Defending Cup Series Champion Chase Elliott won the inaugural Texas Grand Prix at the Circuit of the Americas. Rain and low visibility force officials to call the race with 14 laps remaining.
Elliott, a master of the road courses, said the rain-soaked track conditions were almost blinding, leading to 9 yellow flags and 2 red flags, including a potentially fatal crash.
“It’s too hard to win to get picky on how,” Elliott told reporters. “This one was certainly a little different, with so many changing track conditions. By late in the race, the puddles were so big, cars were actually starting to hydroplane.”
Rain started just as the race began, causing drivers to return to the pit to change to wet-weather tires in the formation lap.
The worse section of track was the straight-away between turns 11 and 12, with reduced visibility caused due to stray and hydroplaning. It was this section of track where on lap 24 Cole Custer rammed the back of Martin Truex Jr., causing Custer’s front end briefly burst into flames. Neither driver was hurt.
“You’re going into a straightaway just hoping and praying nobody’s gonna be there because you’re wide open and you can’t see anything,” Truex told reporters. Custer said, “I could not see a foot in front of my car.”
Kevin Harvick told reporters, “I’ve never felt more unsafe in my whole racing career. Period.” Harvick retired after an accident in lap 19.
Chase Elliott and Hendrick Motorsports tied the long-standing record of Richard Petty and Petty Enterprises with 268 championship trophies.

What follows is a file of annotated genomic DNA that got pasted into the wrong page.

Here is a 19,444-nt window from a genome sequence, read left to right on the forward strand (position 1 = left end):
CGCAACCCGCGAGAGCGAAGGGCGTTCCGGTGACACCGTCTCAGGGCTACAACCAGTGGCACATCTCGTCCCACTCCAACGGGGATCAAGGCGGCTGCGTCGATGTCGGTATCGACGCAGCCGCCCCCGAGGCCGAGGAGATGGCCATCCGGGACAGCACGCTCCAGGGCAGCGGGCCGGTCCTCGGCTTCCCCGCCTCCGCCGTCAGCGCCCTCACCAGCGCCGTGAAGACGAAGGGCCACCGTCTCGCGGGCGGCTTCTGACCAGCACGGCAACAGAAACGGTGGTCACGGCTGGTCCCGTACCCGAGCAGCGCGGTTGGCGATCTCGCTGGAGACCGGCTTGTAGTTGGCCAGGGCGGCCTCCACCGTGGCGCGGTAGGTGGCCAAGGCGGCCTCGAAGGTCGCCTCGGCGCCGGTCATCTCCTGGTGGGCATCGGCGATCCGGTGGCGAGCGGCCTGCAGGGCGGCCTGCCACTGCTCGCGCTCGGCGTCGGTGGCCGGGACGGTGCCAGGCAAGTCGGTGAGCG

“To tie Richard Petty obviously is a big one. The boss (Rick Hendrick) has been on us heavy about that record,” Elliott told reporter. “He wants that record.”
“We certainly don’t want to put anybody in harm’s way out there,” said Scott Miller, NASCAR senior vice president of competition. “It’s a tough job for us to balance a competitive event, a good show for the fans and with the drivers’ best interests. Maybe we did let it go a little too long out there.”
Fans turned out for the race despite the weather. COTA said all parking lots were full before the race and overflow was directed to Del Valle high school. Smith called the first NASCAR race at COTA “phenomenal.”
“Amazing turnout by the fans,” said Speedway Motorsports President Marcus Smith. “We hit our numbers. They were more than appropriate for the (pandemic) situation we’re in. A lot of people still have trepidation to come out.”
NASCAR signed a one-year contract with COTA for this year’s race with an option to renew.